There’s no reason why an old dog can’t learn new tricks with these study tips for adults
Some of us thought our studying days were over once we earned our high school diploma, our bachelor’s degree and even an advanced degree. But nowadays, many people are finding it necessary to return to school as they tackle a new career path. Once again they’re cracking open the books, often after being away from “cramming” mode for many years. If that describes you, fear not; it is possible to study once again, and do a great job at it, as these pro students can attest to:
Tips from Erin Walsh, who earned a master’s in school administration after earning a bachelor’s, master’s and doctoral degree right after high school. She is now an assistant principal at an elementary school.
• Do not underestimate the power of a flashcard. I’m sure there’s some benefit to actually writing the important information out on them, but studying them was also helpful for me—kept me focused.
• When I had large quantities of reading to do, I would type up chapter outlines/summaries. Somehow the typing part helped me to hold on to the information longer. Just reading and highlighting a book wasn’t enough for me.
• Having a “study buddy” helped me. Even if we weren’t actually saying anything to each other or quizzing each other, having another person there helped keep me on task. If you can share thoughts, notes, questions and/or summaries out loud with another person, it is an added bonus.
• I found studying outside my home necessary sometimes: in a library, at a bookstore or in a coffee shop. Home has too many distractions—TV, fridge, bed.
Tips from Stacey Ragan, who worked as a massage therapist, airline hostess, volunteer and stay-at-home mom before earning a Master Gardening Certificate and opening her own business:
• Sit down with the family and get their support; explain why you want to do this. It will be amazing how much they will help you along. My fifth-grader would always ask if I had done my homework.
• Designate an area for just you and your textbooks.
• Try not to look for other obligations—household chores, car maintenance and lunch with friends—to get in the way and prevent you from studying. Let lunch out be a great bonus after you complete study tasks.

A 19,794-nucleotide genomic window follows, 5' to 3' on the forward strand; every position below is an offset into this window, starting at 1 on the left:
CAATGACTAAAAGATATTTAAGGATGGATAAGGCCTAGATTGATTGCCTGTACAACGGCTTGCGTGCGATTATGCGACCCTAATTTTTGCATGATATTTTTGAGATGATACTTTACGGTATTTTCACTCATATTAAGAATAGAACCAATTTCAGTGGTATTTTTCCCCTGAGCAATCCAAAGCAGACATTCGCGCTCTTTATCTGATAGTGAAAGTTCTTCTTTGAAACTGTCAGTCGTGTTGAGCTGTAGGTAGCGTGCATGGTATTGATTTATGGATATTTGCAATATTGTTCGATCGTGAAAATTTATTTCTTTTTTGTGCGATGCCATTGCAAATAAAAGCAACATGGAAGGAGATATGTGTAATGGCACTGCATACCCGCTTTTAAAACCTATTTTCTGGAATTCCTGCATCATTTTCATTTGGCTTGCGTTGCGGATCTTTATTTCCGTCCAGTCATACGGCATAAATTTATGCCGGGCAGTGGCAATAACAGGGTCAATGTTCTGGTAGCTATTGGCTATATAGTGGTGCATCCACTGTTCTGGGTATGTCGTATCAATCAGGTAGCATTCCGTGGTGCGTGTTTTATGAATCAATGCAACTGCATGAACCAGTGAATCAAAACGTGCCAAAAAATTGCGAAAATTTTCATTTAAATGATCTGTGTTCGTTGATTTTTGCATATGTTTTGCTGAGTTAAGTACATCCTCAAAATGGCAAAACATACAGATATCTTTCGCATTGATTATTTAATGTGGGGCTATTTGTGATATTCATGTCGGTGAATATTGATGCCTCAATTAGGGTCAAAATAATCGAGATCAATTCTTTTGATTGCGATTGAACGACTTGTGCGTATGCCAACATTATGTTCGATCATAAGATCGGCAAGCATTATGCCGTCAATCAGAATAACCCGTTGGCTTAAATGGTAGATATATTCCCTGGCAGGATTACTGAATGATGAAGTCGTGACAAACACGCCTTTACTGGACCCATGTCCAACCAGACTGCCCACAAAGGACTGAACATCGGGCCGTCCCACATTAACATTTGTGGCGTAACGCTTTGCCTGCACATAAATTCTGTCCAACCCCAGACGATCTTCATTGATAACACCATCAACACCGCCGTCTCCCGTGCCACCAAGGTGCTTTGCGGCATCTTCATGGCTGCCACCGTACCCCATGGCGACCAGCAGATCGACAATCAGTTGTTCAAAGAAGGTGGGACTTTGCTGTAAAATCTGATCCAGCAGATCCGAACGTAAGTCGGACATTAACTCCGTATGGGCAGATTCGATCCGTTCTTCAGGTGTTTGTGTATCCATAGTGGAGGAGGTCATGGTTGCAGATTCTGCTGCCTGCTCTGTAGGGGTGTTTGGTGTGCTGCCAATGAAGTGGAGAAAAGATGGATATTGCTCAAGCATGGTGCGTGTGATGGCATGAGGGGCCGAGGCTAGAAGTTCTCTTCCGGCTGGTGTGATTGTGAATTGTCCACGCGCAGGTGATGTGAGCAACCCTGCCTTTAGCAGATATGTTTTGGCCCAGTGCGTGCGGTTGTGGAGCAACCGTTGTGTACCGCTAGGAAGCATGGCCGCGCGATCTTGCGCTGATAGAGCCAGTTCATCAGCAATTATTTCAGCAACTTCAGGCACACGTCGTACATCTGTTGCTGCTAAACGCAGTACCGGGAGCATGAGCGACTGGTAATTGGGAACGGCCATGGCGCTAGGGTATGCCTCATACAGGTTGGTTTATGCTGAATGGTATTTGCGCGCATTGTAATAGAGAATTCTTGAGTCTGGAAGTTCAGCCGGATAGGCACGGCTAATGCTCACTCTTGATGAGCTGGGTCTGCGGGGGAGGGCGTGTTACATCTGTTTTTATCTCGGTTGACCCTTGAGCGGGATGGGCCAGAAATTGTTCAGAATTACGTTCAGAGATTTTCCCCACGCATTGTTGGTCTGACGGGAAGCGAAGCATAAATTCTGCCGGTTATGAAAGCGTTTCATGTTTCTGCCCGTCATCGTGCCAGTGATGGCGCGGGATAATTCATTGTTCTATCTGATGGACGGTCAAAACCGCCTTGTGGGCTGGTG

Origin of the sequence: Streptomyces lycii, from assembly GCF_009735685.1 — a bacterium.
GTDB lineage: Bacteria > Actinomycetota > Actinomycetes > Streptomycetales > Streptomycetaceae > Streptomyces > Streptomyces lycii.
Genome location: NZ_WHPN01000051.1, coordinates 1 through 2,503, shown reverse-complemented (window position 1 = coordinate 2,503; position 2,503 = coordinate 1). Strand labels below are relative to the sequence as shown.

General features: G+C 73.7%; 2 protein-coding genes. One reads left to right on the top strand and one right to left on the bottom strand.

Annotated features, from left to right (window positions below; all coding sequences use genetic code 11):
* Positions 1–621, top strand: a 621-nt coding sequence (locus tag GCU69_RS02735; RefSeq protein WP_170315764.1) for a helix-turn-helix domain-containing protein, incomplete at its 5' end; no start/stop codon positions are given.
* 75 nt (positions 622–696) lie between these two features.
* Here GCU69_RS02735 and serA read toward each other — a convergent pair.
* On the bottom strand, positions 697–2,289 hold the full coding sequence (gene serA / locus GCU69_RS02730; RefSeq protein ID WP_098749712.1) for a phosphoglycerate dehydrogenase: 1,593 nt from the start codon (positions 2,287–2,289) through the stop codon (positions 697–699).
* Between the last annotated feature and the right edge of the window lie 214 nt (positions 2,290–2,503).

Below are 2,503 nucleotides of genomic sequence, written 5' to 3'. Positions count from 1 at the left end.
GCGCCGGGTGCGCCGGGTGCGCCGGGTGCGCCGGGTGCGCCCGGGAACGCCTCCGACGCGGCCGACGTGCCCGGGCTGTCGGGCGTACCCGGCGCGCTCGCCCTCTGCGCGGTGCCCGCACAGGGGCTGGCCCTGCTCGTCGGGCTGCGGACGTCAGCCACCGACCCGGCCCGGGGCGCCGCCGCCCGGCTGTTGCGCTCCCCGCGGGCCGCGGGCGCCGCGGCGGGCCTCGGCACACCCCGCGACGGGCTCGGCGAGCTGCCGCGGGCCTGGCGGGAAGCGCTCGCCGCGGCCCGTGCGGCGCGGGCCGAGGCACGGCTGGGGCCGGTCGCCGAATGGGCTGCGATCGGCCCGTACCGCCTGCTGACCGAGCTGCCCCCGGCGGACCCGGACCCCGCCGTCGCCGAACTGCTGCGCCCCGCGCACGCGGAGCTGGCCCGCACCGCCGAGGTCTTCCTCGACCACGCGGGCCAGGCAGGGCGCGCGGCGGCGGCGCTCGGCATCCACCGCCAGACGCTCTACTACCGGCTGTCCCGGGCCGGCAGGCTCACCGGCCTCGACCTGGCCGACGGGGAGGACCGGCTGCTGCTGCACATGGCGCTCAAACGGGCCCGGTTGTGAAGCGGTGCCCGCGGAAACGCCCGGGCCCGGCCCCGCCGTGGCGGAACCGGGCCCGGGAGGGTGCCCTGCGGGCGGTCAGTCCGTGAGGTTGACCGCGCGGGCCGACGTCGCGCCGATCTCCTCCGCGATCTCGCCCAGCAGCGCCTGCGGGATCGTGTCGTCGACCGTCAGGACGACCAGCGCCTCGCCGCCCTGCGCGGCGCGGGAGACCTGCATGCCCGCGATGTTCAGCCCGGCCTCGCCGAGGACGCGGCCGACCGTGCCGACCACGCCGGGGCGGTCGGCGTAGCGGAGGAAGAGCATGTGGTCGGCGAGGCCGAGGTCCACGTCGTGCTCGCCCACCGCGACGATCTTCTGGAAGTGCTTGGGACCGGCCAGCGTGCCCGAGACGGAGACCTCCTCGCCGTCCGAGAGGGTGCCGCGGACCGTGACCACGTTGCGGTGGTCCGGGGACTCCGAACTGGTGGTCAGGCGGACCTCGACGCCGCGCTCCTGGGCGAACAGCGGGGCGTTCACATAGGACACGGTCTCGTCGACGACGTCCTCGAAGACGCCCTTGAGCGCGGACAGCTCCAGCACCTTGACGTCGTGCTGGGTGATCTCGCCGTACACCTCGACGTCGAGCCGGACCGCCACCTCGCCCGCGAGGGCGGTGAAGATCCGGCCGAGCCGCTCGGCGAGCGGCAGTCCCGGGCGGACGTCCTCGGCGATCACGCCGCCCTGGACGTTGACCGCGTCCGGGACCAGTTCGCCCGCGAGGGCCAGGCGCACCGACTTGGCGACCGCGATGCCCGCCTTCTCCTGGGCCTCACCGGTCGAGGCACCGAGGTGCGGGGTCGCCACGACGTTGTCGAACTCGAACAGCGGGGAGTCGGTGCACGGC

• I bought pretty binders, paper, pens and sticky notes, all themed to my area of study that were all mine and not to be shared with kids.
• Keep positive about why you are returning to school. This is for you and all you.
Tips from Lynn Waltz, who added to her freelance writing work by earning a Master of Fine Arts in Creative Nonfiction and becoming a visiting assistant professor of journalism and new media:
• It’s all about discipline, discipline, discipline! Set aside the times as if scheduling for a work deadline, as many weeks in advance as possible. Better yet, especially with children in the home, stay on a regular study schedule and post it for everyone to see: “This is the time Mom or Dad has set aside for studying and I am not to be disturbed unless your pants are on fire.”
• This is not like high school or college (if you went when you were young). You cannot function without regular sleep, so do back-out schedules for exams and projects. Procrastination and cramming is for the young.
• Every hour, if you’re on a long bender, do five minutes of blood-pumping exercise, like plies or partial squats, and hold them. Or do lunges—any exercises that use the largest muscles groups. It’s been shown that this is as effective as coffee at reinvigorating your mind. Also, you won’t disrupt your sleep patterns by using stimulants.
• Spend time at the beginning of the semester getting an overview of your syllabi and textbooks. Look through the table of contents, put sticky notes at the beginnings of each chapter so you have a solid sense of how much reading you have to do. Put together a calendar with all deadlines for all classes and post it so you have a sense of the workflow.
• Pat yourself on the back for having the courage to go back to school, to reinvent yourself, and congratulate yourself for what a great role model you are providing to your children, nephews, nieces, maybe even grandchildren. You’re never too old to seize the day—educationally, that is.